Commissioners attend national conference
By Matthew Whittle
Published in News on July 30, 2007 1:46 PM
Once a year, members of the Wayne County Board of Commissioners join nearly 3,000 of their counterparts from across the nation to discuss issues ranging from public safety to transportation to the environment.
Earlier this month, the National Association of Counties met in Richmond for its annual five-day conference. But, said those commissioners who attended, it was not the best session they've attended.
"The workshops were pretty much repeats of the past," Commissioner Atlas Price said. "It was just not as good of a conference as I've been to in the past. I don't feel like I got a lot out of this one and usually I get a lot from it."
The other three who went, though, said they were able to come back with a few pieces of worthwhile information -- particularly in areas of health care and social welfare.
Busiest of all was commissioner Andy Anderson who served as vice chairman of the national aviation committee -- one of the first, if not the first from a small, rural airport to hold such a position. His committee's biggest accomplishment, he said, was working to help keep the federal government from drastically increasing the aviation fuel tax.
The other commissioners, though, had plenty of workshops to attend themselves.
Commission Chairman John Bell, who also sits on the Eastpointe Board of Directors -- the local mental health management agency -- attended a class on mental health and the prison system.
"The jails are full of mental health patients and these people are serving their time and then being dumped back into the communities untreated," he said.
Locally, officials with the Wayne County Sheriff's Office have estimated that as many as 20 percent of the county jail population suffers from some sort of mental illness. It's problem that Bell intends to discuss with both boards.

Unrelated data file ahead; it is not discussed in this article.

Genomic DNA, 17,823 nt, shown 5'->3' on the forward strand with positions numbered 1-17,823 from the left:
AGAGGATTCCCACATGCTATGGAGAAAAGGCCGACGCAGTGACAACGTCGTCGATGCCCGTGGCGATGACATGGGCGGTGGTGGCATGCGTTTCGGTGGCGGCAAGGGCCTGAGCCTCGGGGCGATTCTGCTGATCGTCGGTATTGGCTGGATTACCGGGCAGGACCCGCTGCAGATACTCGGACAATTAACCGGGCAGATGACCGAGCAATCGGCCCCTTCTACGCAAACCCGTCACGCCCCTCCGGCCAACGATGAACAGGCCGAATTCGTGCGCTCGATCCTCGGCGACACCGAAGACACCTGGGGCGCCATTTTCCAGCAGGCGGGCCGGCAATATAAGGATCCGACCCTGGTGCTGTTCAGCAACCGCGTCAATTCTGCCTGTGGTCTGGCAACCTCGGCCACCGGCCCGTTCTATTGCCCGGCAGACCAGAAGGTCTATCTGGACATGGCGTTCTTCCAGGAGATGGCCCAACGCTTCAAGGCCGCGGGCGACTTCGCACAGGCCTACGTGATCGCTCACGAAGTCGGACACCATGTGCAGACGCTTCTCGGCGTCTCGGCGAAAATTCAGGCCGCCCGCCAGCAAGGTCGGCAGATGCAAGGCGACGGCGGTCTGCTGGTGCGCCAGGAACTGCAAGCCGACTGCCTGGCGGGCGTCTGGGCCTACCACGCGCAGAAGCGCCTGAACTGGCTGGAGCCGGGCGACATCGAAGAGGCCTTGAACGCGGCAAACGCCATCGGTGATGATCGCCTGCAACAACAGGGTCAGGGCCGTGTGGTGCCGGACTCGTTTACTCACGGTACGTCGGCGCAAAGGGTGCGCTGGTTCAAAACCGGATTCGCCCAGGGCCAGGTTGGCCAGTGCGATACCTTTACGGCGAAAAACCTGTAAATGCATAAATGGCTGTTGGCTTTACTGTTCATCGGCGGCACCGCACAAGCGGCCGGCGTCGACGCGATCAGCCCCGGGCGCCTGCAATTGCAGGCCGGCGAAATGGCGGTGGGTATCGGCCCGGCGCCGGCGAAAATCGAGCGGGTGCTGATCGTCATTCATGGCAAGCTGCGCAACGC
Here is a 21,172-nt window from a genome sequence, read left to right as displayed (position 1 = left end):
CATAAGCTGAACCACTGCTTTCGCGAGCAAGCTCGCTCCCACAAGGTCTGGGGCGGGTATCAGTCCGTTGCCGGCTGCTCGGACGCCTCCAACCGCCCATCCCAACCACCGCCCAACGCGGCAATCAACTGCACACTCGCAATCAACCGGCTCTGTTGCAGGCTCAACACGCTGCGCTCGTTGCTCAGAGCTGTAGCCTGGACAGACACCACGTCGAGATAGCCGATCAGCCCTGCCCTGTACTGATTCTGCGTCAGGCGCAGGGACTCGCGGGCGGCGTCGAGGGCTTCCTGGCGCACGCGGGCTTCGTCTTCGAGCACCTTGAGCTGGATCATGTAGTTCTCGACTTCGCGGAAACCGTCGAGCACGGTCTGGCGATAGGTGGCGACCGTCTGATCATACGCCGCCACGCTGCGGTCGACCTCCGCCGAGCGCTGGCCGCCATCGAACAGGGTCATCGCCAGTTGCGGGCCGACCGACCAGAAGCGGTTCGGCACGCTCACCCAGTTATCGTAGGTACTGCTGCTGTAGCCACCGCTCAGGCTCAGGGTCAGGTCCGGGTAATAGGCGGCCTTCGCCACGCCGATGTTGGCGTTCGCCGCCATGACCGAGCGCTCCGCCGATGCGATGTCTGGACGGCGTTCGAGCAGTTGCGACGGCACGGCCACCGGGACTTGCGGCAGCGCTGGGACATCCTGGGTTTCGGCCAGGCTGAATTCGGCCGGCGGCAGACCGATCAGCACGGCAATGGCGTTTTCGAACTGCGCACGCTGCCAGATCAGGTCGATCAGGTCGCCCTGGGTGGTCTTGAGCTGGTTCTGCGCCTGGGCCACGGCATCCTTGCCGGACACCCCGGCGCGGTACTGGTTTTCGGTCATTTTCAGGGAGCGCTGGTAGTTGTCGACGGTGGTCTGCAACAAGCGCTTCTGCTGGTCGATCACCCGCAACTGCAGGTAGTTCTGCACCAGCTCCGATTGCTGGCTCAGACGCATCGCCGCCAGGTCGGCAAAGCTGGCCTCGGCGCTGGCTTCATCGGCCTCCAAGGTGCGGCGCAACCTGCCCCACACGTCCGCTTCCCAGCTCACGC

"We're going to be looking at that closely," he said.
Commissioner J.D. Evans also took an interest in the health care issues being discussed at the conference.
"We got a lot of information to share with people back home about what we can do to help the uninsured," he said.
He explained that he's looking forward to discussing it with the rest of commissioners, as well as with the county Department of Social Services Board of Directors, on which he also serves.
In June, local physician Dr. Alma Jenkins pitched to the commissioners a proposal for finding a way to help provide health insurance to the 18,000 to 20,000 uninsured county residents. At that time, the commissioners indicated they were interested in helping, but were concerned about taking on any new expenses.
Evans also said he was excited to come back and talk to both boards about foster care and what can be done to improve the lives of those children. He said he was inspired to tackle the issue after hearing from Antwone Fisher -- the subject of a movie starring Derek Luke and Denzel Washington -- about his experiences in the foster care system.
Also serving on the county social services board is Anderson, who took particular interest in one session on new ways of investigating and preventing suspected cases of fraud.
"Right now, the way the laws are, your ability to go in and investigate is very small," he said.
But the biggest benefit of the week, the three commissioners agreed, was the chance to interact with peers from across the country.
"The main thing is building relationships with other people and hearing what other counties are doing," Evans said. "You learn by interfacing with other commissioners and meeting other people with similar problems."
The trip cost the county approximately $4,840. The funds come out of the commissioners' travel budget.
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